This module will address some of the following themes:
    Advanced issues of the law and policy of the World Trade Organization;
    The world trading system in a context of deglobalization of complex global value chains and increasing economic nationalism;
    The future of global trade governance in a brave new world of regional trade agreements.

    15 credits
    International Law of the Sea

    The international rules concerning the global ocean have perhaps never been more important. The ocean is vital to communication and trade, and is a critical source of energy, resources, and nutrition. Its use can also generate tensions between States and threats to security. This module introduces students to States' rights and obligations under international law relating to the use, preservation, and protection of the global ocean. We will consider States' jurisdiction, the exploitation of resources, environmental protection, maritime security, and dispute settlement, and will consider contemporary challenges — posed, for example, by migration, climate change, pollution, and biodiversity loss.

    15 credits

    The content of our courses is reviewed annually to make sure it's up-to-date and relevant. Individual modules are occasionally updated or withdrawn. This is in response to discoveries through our world-leading research; funding changes; professional accreditation requirements; student or employer feedback; outcomes of reviews; and variations in staff or student numbers. In the event of any change we'll consult and inform students in good time and take reasonable steps to minimise disruption. We are no longer offering unrestricted module choice. If your course included unrestricted modules, your department will provide a list of modules from their own and other subject areas that you can choose from.

    Open days

    An open day gives you the best opportunity to hear first-hand from our current students and staff about our courses. You'll find out what makes us special.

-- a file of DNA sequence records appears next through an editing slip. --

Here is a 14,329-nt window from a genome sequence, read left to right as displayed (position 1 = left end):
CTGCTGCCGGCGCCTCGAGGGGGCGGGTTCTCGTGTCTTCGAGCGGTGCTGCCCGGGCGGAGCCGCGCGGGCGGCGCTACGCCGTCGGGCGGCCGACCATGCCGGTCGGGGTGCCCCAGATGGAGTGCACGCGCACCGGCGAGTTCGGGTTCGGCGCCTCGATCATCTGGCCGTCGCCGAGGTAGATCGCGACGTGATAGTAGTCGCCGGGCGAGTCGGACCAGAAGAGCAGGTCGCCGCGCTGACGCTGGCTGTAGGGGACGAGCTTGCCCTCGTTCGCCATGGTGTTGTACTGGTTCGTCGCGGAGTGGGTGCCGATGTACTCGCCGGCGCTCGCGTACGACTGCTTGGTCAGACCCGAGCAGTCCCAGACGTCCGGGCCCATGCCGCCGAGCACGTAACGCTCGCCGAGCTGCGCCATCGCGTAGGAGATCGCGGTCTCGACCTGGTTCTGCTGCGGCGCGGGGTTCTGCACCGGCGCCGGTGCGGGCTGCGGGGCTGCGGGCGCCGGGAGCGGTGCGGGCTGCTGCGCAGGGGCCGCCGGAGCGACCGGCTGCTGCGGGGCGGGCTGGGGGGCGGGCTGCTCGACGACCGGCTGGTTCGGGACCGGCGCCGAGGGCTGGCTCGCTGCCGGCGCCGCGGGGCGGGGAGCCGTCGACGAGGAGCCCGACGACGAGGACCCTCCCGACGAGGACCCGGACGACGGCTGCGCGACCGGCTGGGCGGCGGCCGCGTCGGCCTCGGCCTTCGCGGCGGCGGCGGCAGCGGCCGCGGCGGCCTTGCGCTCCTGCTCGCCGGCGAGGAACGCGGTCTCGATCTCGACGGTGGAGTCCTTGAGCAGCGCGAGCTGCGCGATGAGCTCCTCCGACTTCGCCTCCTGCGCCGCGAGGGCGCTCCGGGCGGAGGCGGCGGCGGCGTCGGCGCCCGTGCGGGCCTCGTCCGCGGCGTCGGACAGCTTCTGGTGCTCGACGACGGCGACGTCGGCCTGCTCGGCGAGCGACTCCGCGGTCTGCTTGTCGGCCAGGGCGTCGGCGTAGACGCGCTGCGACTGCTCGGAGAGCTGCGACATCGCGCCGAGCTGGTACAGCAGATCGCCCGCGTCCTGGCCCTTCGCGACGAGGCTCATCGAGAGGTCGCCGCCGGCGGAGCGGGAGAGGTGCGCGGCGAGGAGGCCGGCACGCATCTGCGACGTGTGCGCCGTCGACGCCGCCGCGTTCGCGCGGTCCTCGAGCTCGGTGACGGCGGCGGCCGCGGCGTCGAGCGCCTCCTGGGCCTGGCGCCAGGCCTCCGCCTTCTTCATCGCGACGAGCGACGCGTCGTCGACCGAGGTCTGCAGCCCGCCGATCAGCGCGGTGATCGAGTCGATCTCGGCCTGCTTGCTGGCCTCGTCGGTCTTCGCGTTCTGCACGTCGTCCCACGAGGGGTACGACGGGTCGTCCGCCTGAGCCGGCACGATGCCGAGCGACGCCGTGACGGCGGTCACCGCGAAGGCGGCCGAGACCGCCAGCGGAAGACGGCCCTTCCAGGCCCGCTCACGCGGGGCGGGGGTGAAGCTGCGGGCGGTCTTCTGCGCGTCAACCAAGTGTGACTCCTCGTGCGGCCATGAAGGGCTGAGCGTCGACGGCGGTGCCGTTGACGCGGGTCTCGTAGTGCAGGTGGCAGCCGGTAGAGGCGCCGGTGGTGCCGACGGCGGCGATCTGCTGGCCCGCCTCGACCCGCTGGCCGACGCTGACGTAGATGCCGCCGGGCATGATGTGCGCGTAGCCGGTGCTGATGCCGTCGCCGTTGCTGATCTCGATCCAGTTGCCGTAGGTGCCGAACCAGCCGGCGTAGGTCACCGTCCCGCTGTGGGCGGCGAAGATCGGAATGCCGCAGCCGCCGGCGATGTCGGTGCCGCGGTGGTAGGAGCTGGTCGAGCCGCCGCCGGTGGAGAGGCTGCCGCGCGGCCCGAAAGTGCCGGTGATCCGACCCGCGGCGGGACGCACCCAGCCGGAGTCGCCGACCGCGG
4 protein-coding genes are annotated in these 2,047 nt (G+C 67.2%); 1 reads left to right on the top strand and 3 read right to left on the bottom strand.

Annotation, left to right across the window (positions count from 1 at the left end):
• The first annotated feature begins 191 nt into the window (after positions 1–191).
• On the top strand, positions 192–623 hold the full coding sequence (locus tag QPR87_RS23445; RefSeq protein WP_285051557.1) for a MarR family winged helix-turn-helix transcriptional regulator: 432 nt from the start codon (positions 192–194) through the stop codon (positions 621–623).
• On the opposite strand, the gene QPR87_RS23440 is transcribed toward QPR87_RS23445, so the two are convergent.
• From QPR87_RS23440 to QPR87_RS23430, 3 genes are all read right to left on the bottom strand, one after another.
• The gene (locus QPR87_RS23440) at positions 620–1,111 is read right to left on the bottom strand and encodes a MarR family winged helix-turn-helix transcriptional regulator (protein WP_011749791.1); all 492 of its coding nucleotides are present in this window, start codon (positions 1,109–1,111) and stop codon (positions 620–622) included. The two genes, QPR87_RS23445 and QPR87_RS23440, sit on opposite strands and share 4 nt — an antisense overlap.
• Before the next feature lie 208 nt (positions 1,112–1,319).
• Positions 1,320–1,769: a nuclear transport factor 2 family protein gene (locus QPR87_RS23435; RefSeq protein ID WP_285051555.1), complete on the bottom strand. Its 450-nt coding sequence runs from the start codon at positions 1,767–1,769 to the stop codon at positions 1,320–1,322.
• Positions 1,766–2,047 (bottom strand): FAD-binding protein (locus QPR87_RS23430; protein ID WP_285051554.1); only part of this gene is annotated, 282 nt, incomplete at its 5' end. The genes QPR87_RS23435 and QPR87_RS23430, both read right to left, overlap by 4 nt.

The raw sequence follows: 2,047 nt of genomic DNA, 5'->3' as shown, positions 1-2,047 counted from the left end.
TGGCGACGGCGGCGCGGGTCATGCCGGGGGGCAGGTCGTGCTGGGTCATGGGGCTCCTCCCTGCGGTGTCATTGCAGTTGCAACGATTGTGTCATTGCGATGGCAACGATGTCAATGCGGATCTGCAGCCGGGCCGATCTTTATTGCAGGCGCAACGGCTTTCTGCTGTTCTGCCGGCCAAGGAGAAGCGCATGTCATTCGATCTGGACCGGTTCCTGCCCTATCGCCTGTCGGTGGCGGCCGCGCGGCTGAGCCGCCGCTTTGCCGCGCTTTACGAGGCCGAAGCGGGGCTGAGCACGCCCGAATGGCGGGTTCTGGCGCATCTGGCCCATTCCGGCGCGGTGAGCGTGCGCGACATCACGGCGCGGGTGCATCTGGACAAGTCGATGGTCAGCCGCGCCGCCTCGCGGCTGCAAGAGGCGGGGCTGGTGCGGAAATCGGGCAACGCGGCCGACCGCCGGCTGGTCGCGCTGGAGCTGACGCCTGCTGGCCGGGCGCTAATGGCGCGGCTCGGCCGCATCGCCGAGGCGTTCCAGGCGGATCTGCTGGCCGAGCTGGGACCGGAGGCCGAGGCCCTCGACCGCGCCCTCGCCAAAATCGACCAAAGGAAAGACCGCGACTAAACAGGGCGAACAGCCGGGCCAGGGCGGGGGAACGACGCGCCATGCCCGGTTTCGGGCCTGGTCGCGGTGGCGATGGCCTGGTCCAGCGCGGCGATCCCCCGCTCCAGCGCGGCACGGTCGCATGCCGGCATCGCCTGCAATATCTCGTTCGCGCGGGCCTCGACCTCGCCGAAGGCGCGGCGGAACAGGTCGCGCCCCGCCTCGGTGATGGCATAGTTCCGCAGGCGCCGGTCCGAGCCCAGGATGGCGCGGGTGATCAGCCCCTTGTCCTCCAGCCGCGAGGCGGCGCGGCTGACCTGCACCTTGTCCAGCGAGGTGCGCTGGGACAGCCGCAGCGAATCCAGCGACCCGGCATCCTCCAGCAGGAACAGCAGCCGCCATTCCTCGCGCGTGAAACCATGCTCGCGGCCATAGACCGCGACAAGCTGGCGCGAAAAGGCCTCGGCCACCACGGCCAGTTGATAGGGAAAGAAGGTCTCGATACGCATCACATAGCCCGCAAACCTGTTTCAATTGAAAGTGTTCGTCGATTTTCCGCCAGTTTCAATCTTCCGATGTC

Upcoming open days and campus tours

    Duration

    • 1 year full-time
    • 2 years part-time

    Teaching

    The course is delivered through seminars in each subject area.

    Assessment

    Assessment is through essays and a dissertation.

    Entry requirements

    2:1 honours degree, or international equivalent, in law or a subject with a sufficient legal component.

    Other qualifications and relevant work experience will be taken into consideration alongside qualifications.

    Pathway programme for international students

    If you're an international student who does not meet the entry requirements for this course, you have the opportunity to apply for a pre-masters programme in Business, Social Sciences and Humanities at the University of Sheffield International College. This course is designed to develop your English language and academic skills. Upon successful completion, you can progress to degree level study at the University of Sheffield.

    Overall IELTS score of 6.5 with a minimum of 6.0 in each component, or equivalent.

    If you have any questions about entry requirements, please contact the department.

    Apply

    You can apply for postgraduate study using our Postgraduate Online Application Form. It's a quick and easy process.

    Apply now